Another illusion, a cousin of the illusion of control is that of the separate individual. A being capable of independent decisions and autonomy.  This is rather like looking at a tree and seeing it as separate from the earth, air, light, rain, insects and space around it..........seeing it as an independent entity. Each time we breathe in we are reminded on our dependence on oxygen. Without the space around our bodies there would be no body. As Mother Nature is more and more insistently reminding us we depend on our Earth for life and, in our grandiosity, we too easily forget this, at the same time forgetting our true nature.

 We need to be willing seemingly to lose all, perhaps even to lose who we are, in order to find that in doing so we gain everything.   Mellor (TAJ July 2008 p197)

 Ironically then, true freedom is to realise that we are not free, not separate, not independent and that, in fact, there is no such thing as an individual; to realise that the scripted self is a fiction and that letting go of its attempts to impose its will and surrendering to Life, true Self and Infinite Consciousness is the ultimate liberation.

This is not to say that “individuals” do not have distinctive appearances, fragrances and melodies. We can be distinguished in the same way that a daffodil can be distinguished from a rose but this does not mean we are separate; we simply have distinctive qualities but an identical source.

 Awareness and Letting Go

 “As long as you remember that a story is just a story, then you don't have to believe it. You can be surprised by it, or entertained by it. You can react to it, and experience how it affects you emotionally. But gradually you come to see clearly that you in your essence are not the story. You are the awareness that precedes the story. That awareness-that which you truly are-is reality. In that realization is freedom.”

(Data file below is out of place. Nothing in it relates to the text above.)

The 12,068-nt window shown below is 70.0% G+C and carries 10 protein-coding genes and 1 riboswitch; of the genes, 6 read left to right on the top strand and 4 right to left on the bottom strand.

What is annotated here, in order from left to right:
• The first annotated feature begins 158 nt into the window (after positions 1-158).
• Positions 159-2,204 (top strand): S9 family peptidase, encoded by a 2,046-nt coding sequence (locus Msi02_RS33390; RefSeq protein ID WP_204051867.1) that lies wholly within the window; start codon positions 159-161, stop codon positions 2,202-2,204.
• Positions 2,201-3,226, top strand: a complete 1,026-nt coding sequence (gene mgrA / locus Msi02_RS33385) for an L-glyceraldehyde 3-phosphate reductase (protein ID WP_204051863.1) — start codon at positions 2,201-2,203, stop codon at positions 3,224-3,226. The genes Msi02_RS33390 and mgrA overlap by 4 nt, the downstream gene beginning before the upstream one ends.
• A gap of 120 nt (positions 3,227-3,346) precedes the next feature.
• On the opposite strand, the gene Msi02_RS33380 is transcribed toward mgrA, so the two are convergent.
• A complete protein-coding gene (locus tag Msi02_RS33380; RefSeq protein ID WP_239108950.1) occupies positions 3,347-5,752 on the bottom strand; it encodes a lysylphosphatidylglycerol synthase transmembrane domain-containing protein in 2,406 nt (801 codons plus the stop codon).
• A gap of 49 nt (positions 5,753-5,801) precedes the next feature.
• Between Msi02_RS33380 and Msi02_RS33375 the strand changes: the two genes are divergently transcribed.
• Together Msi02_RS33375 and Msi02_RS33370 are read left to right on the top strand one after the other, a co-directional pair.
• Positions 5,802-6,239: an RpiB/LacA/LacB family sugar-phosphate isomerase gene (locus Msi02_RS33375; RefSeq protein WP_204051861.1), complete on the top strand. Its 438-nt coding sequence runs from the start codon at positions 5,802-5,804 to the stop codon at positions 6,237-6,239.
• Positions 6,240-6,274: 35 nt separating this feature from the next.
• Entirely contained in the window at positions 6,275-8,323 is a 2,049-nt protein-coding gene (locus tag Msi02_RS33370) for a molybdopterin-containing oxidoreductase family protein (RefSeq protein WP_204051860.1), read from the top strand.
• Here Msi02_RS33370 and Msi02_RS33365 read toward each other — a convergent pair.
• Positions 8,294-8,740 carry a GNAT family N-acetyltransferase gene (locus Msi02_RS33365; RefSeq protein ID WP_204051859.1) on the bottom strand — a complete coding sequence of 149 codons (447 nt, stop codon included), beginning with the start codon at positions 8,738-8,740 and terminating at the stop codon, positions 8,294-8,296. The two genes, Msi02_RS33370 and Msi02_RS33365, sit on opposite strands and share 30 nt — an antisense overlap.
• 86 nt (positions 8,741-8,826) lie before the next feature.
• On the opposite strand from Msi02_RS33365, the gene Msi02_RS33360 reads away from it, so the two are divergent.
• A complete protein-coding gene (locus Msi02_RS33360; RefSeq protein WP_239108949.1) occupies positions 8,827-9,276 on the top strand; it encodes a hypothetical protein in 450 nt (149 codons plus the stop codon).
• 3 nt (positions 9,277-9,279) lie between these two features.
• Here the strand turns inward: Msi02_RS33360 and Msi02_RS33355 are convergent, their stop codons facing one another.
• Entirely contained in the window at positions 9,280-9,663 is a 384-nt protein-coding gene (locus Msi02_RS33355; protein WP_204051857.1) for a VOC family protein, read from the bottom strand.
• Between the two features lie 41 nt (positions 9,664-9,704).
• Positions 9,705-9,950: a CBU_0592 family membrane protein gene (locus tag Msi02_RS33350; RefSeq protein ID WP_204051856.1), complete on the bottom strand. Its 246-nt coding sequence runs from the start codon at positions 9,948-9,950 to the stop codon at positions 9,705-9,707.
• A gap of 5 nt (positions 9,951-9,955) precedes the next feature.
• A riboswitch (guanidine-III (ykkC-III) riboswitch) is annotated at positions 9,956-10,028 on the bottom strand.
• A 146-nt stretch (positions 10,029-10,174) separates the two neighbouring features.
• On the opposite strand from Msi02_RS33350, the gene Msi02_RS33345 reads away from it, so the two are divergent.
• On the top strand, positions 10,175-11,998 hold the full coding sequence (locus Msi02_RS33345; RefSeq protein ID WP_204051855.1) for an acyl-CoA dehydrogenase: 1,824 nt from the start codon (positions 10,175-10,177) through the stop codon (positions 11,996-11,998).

Jon Bernie (2010 p30)

There is the potential for us to fall into the trap of accepting that the story is who we are, and losing contact with the underlying reality. Just as the program is not the computer, our scripts are not the truth of who we are. Who we are is enduring, whereas script is not; and once we perceive the script for what it is – a contracted substitute for what is real – our enduring reality emerges.

From this perspective, as soon as the story, is observed it can never be the same.

The “observer effect” in quantum physics describes this on a micro level. As soon as, for example, photons are observed they behave differently. So when the light of awareness shines on the narrative this “reality” is exposed for what it is and another deeper Reality revealed.

This does not call for detachment but for fully embracing and welcoming our stories and their physical manifestations and in so doing naturally and effortlessly loosening our attachment to them.